Wombat poop: Scientists have finally discovered why it’s cubed

A team of scientists claims to have unraveled one of the animal kingdom’s more peculiar mysteries: why wombat poop is cube-shaped.

The wombat, native to Australia, produces about 80 to 100 cubes of poop each night. It is known to use the dung to mark its territory, depositing piles of the stuff outside burrows and on top of rocks and logs, according to Australian Geographic.

But how the wombat produces the cubed shapes is a phenomenon that has puzzled many observers of the furry marsupial.

Researchers, led by the Georgia Institute of Technology’s Patricia Yang, said they have uncovered the digestive processes behind the mystery and presented their findings at the 71st Annual Meeting of the American Physical Society’s Division of Fluid Dynamics in Atlanta on Sunday.

The wombat’s cubed faeces is a trait that’s unique in the animal world, the researchers said, as cubes are usually created by cutting or molding.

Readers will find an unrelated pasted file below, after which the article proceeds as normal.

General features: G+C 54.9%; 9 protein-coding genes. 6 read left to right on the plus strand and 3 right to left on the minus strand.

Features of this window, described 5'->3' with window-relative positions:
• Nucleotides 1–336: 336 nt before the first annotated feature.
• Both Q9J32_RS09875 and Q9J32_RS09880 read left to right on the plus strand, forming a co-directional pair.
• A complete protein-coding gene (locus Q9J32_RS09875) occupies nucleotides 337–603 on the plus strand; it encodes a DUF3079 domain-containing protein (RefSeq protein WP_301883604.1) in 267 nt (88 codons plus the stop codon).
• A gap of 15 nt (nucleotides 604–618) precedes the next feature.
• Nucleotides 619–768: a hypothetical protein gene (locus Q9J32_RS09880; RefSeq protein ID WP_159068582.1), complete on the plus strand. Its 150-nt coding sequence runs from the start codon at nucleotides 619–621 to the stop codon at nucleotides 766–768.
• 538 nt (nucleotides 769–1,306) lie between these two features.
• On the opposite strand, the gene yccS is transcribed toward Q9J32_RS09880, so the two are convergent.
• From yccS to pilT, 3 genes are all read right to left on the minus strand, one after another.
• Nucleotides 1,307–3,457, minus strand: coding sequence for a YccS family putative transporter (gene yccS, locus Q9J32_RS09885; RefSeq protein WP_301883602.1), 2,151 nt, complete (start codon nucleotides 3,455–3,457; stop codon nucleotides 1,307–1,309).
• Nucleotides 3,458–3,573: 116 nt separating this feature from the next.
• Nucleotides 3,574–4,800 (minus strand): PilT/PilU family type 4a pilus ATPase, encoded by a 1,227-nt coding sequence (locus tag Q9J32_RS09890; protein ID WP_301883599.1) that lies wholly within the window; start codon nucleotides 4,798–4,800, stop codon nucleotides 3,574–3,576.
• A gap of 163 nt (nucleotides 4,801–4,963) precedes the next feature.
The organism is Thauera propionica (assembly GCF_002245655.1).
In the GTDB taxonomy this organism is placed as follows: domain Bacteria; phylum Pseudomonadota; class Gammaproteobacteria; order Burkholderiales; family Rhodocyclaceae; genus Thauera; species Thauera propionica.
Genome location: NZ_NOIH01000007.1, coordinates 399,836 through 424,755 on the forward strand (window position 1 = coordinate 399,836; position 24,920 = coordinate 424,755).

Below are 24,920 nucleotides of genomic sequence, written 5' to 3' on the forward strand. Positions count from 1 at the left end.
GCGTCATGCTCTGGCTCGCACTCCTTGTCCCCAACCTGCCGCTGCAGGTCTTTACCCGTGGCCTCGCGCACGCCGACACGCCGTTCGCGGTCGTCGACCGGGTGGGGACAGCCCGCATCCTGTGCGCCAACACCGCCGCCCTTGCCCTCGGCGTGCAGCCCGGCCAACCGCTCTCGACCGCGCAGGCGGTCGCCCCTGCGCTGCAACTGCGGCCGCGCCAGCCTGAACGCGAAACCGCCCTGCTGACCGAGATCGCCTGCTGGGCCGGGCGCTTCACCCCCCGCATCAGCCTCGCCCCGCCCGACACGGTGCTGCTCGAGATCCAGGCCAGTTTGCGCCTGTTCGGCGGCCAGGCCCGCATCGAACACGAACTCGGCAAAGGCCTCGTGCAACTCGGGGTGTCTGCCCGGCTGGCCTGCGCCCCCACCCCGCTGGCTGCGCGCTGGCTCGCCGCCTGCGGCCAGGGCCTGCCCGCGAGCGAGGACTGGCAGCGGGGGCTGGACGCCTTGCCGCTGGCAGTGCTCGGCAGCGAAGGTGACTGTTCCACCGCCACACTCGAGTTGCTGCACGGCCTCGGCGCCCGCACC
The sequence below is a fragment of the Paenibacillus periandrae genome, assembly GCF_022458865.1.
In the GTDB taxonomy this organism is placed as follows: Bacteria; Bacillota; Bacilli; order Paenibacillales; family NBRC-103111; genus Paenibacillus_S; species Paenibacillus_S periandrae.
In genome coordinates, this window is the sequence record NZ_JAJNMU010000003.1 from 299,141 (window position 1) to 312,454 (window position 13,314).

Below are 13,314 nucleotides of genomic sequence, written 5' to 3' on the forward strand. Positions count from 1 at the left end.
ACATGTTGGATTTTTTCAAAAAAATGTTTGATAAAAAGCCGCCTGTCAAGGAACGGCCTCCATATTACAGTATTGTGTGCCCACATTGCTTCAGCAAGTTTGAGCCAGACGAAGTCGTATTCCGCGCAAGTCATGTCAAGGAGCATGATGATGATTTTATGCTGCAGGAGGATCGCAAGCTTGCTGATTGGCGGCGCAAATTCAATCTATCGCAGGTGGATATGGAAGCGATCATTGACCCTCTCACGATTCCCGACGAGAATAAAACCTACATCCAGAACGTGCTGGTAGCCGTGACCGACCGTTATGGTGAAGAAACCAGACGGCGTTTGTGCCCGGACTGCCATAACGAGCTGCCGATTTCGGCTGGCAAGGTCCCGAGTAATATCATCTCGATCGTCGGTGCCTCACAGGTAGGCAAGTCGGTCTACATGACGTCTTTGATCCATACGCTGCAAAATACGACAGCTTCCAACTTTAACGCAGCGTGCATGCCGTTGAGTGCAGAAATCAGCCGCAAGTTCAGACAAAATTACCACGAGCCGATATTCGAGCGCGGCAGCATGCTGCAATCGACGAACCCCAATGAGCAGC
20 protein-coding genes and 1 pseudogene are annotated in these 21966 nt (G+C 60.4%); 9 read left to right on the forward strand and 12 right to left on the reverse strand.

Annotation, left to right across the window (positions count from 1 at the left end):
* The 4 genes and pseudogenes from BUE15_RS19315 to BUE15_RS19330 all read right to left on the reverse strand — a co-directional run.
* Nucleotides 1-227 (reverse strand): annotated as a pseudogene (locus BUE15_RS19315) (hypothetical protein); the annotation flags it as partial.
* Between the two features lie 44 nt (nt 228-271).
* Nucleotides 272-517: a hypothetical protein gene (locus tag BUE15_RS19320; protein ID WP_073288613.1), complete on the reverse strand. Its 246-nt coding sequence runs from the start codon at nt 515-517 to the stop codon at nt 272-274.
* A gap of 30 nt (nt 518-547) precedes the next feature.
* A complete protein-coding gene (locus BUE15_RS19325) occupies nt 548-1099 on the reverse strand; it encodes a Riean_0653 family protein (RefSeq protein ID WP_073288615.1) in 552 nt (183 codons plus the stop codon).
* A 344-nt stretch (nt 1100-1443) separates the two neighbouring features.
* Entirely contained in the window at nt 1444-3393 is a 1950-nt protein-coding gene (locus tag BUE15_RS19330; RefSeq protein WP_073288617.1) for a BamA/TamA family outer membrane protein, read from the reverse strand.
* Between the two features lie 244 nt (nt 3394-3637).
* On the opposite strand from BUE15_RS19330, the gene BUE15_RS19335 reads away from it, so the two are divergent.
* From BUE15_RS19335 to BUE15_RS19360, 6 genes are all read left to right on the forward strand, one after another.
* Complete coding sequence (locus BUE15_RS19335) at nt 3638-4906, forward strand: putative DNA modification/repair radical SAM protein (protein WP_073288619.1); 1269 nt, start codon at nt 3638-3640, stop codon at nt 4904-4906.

“In the built world, cubic structures are created by extrusion or injection molding, but there are few examples of this feat in nature,” authors of the project said in the study’s abstract.

To solve the puzzle, the team examined the digestive tracts of wombats that had to be euthanized following vehicle collisions in Tasmania, Australia.

The wombat takes about two weeks to digest its food and researchers found that as faeces move into the final 8% of the intestine, it changes from a liquid-like state into solid matter. At that stage the dung takes on the shape of separated cubes measuring about two centimeters in length.

By inflating the intestine with a long balloon, the researchers found that the wombats’ intestine walls stretch unevenly, allowing for the formation of the cube shapes.

“The local strain varies from 20% at the cube’s corners to 75% at its edges,” the team said. “Thus, the intestine stretches preferentially at the walls to facilitate cube formation.”

The study’s authors said the findings could have implications beyond the natural world, by helping to provide insight into new manufacturing techniques.